You’ve decided to open up a video membership site, but don’t know where to host them? Don’t worry, we got you covered.

Here’s what we’re looking for:

  • Handles all the necessary encoding and conversion in the background to ensure proper playback in different browsers and devices.
  • Deters embedding on unauthorized domains so the content you create for your membership site stays on your membership site.
  • Offers predictable and affordable pricing so you’re not hit with a gigantic surprise bill at the end of the month, which is always a possibility when using S3.
  • Won’t kill the server that your website is hosted on, which is pretty much guaranteed if you host videos there.

Vimeo Pro: the obvious choice

Vimeo Pro does all of the above.

Once you upload a video, automated processes handle all the necessary encoding and conversion. You can make the video private and provide a list of domains the video is allowed to be embedded on (i.e. just yours), priced at $199/year, and hosted off-site so your website won’t slow down trying to serve your website and streaming video.

This is not to be confused with Vimeo Plus, which does not allow “business” videos to be uploaded.

I do want to note that is not impossible to download videos hosted on Vimeo directly, no matter how you finagle your privacy settings.

I’m not going to go into detail as to how, but let’s just a resourceful Googler could probably figure it out pretty quickly.

With that said, this is not a reason to not consider hosting your videos on Vimeo because this is the case for any “secure” video hosting. As long as there is a way to watch the video, there will be a way to record it and save it for later.

Wistia: great choice if budget is of no concern

Wistia does everything that Vimeo Pro can do, and more.

Namely, analytics, which offers unrivaled insights on your audience through features like video heatmaps and engagement graphs.

Here’s their blurb on video heatmaps:

Wistia’s heatmaps show you exactly which parts of your video each individual viewer has watched, re-watched, and skipped over. This data tells you if your videos are resonating with your target audience in the right way, and allows you to bring those learnings into your production process.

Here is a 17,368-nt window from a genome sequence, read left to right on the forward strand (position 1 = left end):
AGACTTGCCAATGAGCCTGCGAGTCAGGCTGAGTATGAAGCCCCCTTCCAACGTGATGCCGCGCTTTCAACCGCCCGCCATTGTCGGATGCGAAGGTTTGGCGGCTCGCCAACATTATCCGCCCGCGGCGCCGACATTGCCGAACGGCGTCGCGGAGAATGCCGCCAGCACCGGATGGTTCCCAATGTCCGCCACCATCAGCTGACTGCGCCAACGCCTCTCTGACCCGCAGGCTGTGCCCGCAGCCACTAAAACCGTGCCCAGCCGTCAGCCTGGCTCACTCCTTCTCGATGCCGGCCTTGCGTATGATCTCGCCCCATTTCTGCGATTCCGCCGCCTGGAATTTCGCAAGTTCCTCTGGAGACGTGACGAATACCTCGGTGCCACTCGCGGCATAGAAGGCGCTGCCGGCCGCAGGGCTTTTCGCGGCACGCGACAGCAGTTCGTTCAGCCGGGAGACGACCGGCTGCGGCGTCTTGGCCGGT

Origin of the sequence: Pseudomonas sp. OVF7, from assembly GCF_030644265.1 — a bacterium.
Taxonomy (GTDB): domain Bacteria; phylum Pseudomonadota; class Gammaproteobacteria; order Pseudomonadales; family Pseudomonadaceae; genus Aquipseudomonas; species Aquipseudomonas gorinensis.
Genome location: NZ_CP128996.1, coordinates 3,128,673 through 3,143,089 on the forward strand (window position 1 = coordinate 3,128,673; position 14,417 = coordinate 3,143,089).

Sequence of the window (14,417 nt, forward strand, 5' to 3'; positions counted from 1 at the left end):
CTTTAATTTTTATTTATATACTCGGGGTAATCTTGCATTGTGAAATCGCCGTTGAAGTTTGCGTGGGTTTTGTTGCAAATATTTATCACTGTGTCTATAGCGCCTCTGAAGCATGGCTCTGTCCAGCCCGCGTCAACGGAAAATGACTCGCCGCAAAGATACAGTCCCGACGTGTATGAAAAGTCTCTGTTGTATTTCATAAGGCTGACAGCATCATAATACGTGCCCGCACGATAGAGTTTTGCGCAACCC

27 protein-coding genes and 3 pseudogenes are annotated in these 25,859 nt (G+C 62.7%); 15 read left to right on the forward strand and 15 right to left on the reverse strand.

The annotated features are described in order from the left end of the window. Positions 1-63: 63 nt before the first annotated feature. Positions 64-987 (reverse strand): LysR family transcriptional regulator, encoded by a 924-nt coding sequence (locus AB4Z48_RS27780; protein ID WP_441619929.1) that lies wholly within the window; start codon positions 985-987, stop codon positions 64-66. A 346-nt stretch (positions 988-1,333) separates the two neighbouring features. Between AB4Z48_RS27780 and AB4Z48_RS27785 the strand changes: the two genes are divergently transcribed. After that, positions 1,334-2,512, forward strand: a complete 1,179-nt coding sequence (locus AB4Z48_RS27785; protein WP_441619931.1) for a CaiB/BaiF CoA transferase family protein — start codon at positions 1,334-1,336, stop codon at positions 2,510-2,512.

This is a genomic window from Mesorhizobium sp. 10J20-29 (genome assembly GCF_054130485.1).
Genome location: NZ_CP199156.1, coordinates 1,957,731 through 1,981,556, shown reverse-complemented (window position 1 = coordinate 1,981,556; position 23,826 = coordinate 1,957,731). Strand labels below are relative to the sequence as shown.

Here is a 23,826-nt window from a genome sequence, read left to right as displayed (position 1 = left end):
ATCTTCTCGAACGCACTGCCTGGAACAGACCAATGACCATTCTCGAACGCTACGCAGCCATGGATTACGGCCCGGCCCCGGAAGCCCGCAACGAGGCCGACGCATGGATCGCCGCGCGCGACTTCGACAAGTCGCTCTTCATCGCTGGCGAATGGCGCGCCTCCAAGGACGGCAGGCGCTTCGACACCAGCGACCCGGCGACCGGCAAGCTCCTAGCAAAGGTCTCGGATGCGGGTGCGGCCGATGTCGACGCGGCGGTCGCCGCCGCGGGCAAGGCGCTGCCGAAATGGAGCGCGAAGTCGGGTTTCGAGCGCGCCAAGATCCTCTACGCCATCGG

However, these additional features come at a significantly higher cost than Vimeo Pro.

Assuming you want to be able to host greater than three videos (which Wistia allows on their free tier), Wistia will run you at least $99 per month.

Contrast that with Vimeo Pro, which is only $199 per year. That means two months of Wistia is worth a year of Vimeo Pro.

At this price point, I believe Wistia is better suited for marketing-oriented videos, not all the videos you’d want to put behind a paywall, but it’s still worth mentioning because Wistia is known to be a very high-quality service and the analytics features may be of interest to you.

YouTube unlisted: The “poor man’s” Vimeo Pro

If you’re on a budget, you could probably get away with hosting your videos on YouTube unlisted.

  • Unlike private Vimeo videos, unlisted YouTube videos can be accessed by anyone with the URL, which can be leaked by a rogue member quite easily.
  • Like Vimeo Pro, it is possible to restrict embeds to certain domains, but who cares if you can still watch on YouTube?
  • Unlike the free Vimeo tier, YouTube does not care whether you upload “business” videos.
  • Like Vimeo, YouTube is a reliable off-site video host that will not kill your server.

Despite its shortcomings when it comes to “protection” this may be a good way to test the waters without making an upfront investment in one of the paid video hosting options.

As a content creator, your ultimate goal should be to earn consistent and predictable revenue on a recurring basis. The most effective way to do that is by offering a unique selling proposition via an independently-hosted membership subscription business.

This eliminates the following “business models”:

  • Begging for one-off donations. You might have good months. You might have bad months. Either way, unpredictable and inconsistent.
  • Begging for recurring donations. Donator is not getting anything that they can’t already get for free. One of the first items to be cut in a budget crunch because no value is exchanged.
  • Relying on YouTube ad revenue. You are at the mercy of YouTube overlords to not decrease your revenue share or worse: demonetize your videos. Unpredictable.